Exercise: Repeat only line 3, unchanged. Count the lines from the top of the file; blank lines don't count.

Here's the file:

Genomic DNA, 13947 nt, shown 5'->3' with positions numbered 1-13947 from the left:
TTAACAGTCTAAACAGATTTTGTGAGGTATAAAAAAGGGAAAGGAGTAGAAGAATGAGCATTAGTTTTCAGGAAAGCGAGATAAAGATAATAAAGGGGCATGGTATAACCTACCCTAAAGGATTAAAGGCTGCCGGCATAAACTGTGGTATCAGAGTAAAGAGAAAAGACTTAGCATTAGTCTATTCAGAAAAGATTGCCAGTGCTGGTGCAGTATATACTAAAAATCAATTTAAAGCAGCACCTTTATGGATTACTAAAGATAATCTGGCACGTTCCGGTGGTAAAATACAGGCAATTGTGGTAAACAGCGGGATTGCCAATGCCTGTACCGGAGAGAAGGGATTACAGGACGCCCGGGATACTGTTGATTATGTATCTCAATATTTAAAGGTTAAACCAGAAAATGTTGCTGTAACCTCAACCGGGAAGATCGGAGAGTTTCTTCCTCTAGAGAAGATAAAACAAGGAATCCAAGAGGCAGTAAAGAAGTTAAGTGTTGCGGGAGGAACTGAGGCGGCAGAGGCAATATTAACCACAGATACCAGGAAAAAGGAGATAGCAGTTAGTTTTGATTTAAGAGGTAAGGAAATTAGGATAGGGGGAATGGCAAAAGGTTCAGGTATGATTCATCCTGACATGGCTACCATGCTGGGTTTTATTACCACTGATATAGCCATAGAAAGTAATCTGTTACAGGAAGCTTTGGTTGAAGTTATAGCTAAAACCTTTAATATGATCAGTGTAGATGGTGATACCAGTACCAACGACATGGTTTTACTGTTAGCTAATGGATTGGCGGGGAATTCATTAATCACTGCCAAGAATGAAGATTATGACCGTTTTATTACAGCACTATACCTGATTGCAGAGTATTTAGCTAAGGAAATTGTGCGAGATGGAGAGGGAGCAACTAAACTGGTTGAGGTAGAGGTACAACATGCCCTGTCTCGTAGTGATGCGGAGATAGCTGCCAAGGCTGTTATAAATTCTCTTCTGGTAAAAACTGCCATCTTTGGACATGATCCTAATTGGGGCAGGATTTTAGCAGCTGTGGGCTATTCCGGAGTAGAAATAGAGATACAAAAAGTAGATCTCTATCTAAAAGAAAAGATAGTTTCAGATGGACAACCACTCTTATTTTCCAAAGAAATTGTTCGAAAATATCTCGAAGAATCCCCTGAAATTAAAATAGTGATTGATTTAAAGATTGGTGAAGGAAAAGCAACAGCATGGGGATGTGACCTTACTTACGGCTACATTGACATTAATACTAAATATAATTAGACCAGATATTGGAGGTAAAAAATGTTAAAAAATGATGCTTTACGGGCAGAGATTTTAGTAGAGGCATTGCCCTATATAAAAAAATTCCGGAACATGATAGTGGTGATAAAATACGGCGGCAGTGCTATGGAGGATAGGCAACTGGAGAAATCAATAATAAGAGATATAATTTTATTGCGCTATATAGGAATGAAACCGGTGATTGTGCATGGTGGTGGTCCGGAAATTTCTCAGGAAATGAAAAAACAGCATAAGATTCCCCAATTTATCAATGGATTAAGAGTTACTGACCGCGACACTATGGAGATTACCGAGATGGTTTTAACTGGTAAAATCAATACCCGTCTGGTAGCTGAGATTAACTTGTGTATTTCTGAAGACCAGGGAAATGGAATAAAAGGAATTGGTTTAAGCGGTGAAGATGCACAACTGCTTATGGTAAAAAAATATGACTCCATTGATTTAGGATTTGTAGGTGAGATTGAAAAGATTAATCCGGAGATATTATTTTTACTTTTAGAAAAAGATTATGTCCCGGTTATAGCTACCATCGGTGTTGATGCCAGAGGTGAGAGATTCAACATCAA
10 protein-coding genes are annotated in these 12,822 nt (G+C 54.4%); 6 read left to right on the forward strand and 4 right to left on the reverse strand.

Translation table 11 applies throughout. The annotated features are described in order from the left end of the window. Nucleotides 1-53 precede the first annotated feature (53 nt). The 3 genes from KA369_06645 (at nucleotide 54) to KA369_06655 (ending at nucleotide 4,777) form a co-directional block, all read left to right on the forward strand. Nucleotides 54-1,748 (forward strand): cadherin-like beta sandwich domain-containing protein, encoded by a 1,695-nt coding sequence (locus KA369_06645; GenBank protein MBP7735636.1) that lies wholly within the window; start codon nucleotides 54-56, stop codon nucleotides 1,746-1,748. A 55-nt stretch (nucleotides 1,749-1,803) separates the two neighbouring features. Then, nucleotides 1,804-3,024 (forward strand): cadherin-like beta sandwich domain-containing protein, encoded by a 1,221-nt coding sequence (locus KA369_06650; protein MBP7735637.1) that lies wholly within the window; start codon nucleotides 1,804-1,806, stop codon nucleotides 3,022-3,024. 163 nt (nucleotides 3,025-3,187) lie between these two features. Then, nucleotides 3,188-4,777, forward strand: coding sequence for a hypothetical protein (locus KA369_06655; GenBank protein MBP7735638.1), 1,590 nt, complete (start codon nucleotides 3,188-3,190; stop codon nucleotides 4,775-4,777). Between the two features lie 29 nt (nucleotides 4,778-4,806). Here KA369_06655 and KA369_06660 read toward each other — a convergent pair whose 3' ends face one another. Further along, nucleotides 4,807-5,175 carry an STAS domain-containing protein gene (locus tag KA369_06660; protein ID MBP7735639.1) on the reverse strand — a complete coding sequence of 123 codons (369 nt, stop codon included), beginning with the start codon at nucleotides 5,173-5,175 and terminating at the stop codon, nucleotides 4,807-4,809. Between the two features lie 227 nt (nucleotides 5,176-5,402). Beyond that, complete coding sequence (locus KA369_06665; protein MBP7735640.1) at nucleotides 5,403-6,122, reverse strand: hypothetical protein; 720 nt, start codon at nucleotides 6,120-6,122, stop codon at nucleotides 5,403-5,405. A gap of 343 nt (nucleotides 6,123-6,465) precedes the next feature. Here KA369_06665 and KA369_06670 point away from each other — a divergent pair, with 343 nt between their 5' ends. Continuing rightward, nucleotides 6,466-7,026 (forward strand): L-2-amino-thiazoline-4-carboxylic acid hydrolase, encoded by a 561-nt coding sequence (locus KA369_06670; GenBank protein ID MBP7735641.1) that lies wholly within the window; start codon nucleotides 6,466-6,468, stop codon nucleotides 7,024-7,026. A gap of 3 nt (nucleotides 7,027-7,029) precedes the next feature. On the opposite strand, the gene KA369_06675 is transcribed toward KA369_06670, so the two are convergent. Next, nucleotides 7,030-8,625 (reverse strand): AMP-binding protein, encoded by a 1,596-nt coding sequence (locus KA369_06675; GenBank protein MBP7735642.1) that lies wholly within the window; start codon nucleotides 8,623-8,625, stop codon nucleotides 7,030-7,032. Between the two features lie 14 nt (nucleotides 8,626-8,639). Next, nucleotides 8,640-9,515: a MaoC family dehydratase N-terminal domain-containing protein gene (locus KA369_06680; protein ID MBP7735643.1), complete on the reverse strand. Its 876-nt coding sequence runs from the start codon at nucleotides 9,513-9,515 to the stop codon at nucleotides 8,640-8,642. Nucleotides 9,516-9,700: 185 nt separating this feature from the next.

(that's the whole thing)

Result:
10 protein-coding genes are annotated in these 12,822 nt (G+C 54.4%); 6 read left to right on the forward strand and 4 right to left on the reverse strand.